GameStop in 2018 is a prime example of an investment with asymmetric risk and reward. The company offers a greater than 10% dividend yield with a payout ratio less than 50%. As long as the dividend can be paid we’ll make a good return. (NYSE: GME)
The show notes for this episode, including my outline for today’s podcast, are available below:
Overview of GameStop’s Business Model:
- GameStop is a niche retailer primarily focused on the sale of used video games.
- GameStop operates secondary businesses in Collectibles and Technology Brands. Collectibles are a particularly compelling growth opportunity for the company.
- Gaming is a very cyclical business. The launch of new gaming consoles drives the cyclical nature of the industry. The primary hardware companies involved are Microsoft, Sony, and Nintendo. They own the Xbox, PlayStation, and Switch platforms respectively.
Areas of concern:
- GameStop has declining profits recently.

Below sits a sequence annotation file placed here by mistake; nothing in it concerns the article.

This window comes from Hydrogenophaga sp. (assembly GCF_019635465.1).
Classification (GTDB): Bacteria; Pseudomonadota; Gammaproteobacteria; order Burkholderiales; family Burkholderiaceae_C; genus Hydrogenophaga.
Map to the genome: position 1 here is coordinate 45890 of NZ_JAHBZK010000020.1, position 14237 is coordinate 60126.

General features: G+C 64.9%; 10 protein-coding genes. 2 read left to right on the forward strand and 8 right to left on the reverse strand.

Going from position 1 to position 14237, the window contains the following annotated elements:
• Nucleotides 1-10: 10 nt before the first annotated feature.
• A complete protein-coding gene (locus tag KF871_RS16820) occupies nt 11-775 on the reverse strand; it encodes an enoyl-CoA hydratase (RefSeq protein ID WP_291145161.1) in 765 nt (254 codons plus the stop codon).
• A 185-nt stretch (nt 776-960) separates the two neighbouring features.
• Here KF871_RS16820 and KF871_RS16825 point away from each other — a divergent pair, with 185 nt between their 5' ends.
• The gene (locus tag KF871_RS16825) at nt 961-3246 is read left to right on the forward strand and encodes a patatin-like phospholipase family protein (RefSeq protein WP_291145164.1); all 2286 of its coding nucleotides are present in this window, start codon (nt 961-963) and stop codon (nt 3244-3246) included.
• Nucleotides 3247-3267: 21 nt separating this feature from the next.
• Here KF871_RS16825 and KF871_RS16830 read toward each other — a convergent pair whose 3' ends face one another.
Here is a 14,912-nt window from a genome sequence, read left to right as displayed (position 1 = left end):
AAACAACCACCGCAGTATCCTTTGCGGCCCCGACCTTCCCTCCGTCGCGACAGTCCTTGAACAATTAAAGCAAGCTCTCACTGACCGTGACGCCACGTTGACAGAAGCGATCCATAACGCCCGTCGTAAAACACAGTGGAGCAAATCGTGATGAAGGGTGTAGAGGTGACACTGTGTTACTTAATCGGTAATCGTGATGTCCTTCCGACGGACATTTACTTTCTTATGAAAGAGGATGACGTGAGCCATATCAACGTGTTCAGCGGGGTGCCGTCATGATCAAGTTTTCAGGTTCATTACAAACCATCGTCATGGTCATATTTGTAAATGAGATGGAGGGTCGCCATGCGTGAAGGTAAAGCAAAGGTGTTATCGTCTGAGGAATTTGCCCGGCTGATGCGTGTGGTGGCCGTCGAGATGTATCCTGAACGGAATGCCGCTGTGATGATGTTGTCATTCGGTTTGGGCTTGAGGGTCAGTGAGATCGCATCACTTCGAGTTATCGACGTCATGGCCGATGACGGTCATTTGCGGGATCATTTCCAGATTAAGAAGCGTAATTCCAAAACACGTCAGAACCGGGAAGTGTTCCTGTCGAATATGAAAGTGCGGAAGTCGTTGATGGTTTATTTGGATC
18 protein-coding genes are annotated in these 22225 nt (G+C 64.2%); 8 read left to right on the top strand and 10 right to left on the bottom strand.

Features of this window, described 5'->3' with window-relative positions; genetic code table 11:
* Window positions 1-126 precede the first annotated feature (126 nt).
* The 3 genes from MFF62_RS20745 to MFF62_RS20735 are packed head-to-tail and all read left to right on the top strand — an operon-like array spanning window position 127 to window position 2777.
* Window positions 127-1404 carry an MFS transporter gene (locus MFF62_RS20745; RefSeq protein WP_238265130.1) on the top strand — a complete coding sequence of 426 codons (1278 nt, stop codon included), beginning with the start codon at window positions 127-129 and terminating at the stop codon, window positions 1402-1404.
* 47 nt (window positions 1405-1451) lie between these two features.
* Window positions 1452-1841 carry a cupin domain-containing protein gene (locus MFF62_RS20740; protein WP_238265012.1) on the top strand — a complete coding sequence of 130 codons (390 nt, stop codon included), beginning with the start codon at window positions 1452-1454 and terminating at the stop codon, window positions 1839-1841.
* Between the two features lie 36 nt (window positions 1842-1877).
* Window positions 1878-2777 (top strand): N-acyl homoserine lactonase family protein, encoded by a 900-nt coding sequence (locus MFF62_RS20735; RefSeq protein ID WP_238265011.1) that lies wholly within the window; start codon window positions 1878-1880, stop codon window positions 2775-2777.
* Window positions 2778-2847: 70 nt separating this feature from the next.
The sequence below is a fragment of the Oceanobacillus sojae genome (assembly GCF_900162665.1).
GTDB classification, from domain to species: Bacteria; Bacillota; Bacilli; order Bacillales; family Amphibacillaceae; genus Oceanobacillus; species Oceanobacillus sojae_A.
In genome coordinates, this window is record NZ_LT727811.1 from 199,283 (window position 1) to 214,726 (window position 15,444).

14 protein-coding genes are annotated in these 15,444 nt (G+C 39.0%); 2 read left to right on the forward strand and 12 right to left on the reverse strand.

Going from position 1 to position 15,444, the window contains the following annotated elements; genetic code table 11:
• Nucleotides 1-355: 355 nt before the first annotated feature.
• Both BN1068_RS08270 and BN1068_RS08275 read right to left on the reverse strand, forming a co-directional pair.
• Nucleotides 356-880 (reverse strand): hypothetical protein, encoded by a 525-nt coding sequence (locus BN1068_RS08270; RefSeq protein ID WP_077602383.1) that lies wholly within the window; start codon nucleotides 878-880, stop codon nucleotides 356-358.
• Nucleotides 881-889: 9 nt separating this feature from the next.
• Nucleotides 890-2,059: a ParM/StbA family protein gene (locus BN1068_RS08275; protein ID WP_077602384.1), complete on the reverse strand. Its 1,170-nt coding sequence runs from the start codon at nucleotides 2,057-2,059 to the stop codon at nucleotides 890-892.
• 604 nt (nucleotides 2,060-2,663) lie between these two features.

- The advent of downloadable games and the digital distribution channel are an ongoing headwind for GameStop.
- The Amazon effect is a particularly bleak headwind that has to be addressed.
Why I’m interested in GameStop as an investment in 2018:
- GameStop offers an 11% dividend yield when the stock is purchased for $13.81 or less. Your purchase price is critical to determining your ultimate return.
- I use a 10% hurdle rate on my investments. The current dividend yield exceeds my opportunity cost.
- GameStops forward twelve-month dividend is expected to be $1.52/year.
- GameStop most recent price was $13.50 at the time of podcast recording.
- The dividend provides our downside protection. Our asymmetric risk and reward are driven primarily by this situation.
- We can earn our entire return hurdle rate simply from the dividend.
- As long as the dividend can be paid, and GameStop doesn’t go bankrupt, we’ll make a good return.
- The business is very cyclical and there is a chance that we are at the bottom of a cycle. The release of new game systems by Sony and Microsoft could jumpstart the stock price. This is an alternative thesis to the forever declining business case by the bears.
- I provide a brief discussion of GameStop’s stock history.
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